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....the final proof of God's omnipotence [is] that he need not exist in order to save us. Peter DeVries, The Mackerel Plaza Is it just me, or do philosophers have a way of bringing existence in where it is not wanted? All of the most popular analyses, it seems, take notions that are not overtly existenceinvolving and connect them up with notions that are existenceinvolving up to their teeth. An inference is valid or invalid according to whether or not there exists a countermodel to it; the Fs are equinumerous with the Gs iff there exists a onetoone function between them; it will rain iff there exists a future time at which it does rain; and, of course, such and such is possible iff there exists a world at which such and such is the case. The problem with these analyses is not just the unwelcome ontology; it is more the ontology's intuitive irrelevance to the notions being analyzed. Even someone not especially opposed to functions, to1 take that example, is still liable to feel uneasy about putting facts of
1 PYTHAGOREAN POWERS or A CHALLENGE TO PLATONISM
"... I have tried to apprehend the Pythagorean power by which number holds sway above the flux. Bertrand Russell, Autobiography, vol. 1, Prologue. The Quine/Putnam indispensability argument is regarded by many as the chief argument for the existence of platonic objects. We argue that this argument cannot ..."
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I have tried to apprehend the Pythagorean power by which number holds sway above the flux. Bertrand Russell, Autobiography, vol. 1, Prologue. The Quine/Putnam indispensability argument is regarded by many as the chief argument for the existence of platonic objects. We argue that this argument cannot establish what its proponents intend. The form of our argument is simple. Suppose indispensability to science is the only good reason for believing in the existence of platonic objects. Either the dispensability of mathematical objects to science can be demonstrated and, hence, there is no good reason for believing in the existence of platonic objects, or their dispensability cannot be demonstrated and, hence, there is no good reason for believing in the existence of mathematical objects which are genuinely platonic. Therefore, indispensability, whether true or false, does not support platonism. Mathematical platonists claim that at least some of the objects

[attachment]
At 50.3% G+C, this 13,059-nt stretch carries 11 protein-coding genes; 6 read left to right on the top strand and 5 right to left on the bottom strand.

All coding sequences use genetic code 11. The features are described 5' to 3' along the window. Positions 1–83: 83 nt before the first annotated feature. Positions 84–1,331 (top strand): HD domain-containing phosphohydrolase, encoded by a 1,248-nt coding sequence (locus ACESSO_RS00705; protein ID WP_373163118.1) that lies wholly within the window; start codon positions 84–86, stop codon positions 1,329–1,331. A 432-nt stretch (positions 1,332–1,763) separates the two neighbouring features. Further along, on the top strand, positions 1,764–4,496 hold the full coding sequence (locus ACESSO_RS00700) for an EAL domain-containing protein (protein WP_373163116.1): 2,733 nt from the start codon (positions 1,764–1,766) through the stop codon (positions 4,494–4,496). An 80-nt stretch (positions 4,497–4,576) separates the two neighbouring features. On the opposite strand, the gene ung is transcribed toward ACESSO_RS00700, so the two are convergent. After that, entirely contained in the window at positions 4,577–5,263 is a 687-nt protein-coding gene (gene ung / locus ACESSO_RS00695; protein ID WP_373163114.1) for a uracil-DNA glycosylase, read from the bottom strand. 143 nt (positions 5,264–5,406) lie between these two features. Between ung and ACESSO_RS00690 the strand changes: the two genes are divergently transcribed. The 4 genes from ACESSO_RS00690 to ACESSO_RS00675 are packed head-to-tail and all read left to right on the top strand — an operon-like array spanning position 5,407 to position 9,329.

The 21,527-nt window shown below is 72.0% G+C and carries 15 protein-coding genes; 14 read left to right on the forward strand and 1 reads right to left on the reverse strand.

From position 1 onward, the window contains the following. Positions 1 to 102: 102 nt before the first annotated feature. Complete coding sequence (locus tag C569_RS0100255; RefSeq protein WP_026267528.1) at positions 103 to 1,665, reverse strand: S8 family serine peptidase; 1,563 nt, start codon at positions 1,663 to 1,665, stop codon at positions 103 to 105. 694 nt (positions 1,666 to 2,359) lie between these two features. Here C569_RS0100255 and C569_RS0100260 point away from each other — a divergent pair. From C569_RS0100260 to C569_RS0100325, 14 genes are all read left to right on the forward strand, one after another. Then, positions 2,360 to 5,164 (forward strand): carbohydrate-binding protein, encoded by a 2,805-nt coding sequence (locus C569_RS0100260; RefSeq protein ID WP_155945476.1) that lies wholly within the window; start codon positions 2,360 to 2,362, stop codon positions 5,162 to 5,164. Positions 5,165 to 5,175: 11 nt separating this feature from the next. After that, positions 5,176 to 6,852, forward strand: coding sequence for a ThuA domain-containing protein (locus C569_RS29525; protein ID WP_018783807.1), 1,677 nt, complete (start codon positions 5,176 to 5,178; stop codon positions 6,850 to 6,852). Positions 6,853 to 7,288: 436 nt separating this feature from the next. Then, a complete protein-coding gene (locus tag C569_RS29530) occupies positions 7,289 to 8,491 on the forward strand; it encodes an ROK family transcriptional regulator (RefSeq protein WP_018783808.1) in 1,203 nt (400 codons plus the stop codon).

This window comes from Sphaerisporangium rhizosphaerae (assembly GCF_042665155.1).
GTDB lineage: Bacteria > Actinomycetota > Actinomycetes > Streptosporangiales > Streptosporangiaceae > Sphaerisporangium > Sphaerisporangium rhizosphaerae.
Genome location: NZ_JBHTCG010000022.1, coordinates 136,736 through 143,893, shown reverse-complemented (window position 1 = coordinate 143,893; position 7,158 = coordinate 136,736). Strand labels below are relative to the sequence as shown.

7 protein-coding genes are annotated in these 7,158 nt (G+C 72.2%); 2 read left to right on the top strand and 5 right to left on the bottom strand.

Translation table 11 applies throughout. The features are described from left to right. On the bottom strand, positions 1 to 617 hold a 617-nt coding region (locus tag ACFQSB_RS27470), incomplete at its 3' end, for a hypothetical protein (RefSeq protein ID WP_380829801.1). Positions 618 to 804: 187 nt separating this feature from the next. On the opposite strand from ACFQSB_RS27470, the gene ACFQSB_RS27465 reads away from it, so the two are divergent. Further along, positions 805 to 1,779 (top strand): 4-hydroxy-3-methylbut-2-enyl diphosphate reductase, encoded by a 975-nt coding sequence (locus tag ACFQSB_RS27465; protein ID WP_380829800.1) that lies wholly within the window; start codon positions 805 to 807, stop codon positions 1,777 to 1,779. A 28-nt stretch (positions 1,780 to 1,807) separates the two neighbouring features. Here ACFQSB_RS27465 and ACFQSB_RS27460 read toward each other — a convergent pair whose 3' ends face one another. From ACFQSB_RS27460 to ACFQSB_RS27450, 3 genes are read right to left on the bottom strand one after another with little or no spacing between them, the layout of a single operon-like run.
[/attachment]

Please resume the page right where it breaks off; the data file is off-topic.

Absolute Infinity ∗
, 2012
"... This article is concerned with reflection principles in the context of Cantor’s conception of the set theoretic universe. We argue that within a Cantorian conception of the set theoretic universe reflection principles can be formulated that confer intrinsic plausibility to strong axioms of infinity. ..."
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This article is concerned with reflection principles in the context of Cantor’s conception of the set theoretic universe. We argue that within a Cantorian conception of the set theoretic universe reflection principles can be formulated that confer intrinsic plausibility to strong axioms of infinity. How can I talk to you, I have no words... Virgin Prunes, I am God 1
Absolute Generality Reconsidered
"... Years ago, when I was young and reckless, I believed that there was such a thing as an allinclusive domain. 1 Now I have come to see the error of my ways. The source of my mistake was a view that might be labeled ‘Tractarianism’. Tractarians believe that language is subject to a metaphysical constra ..."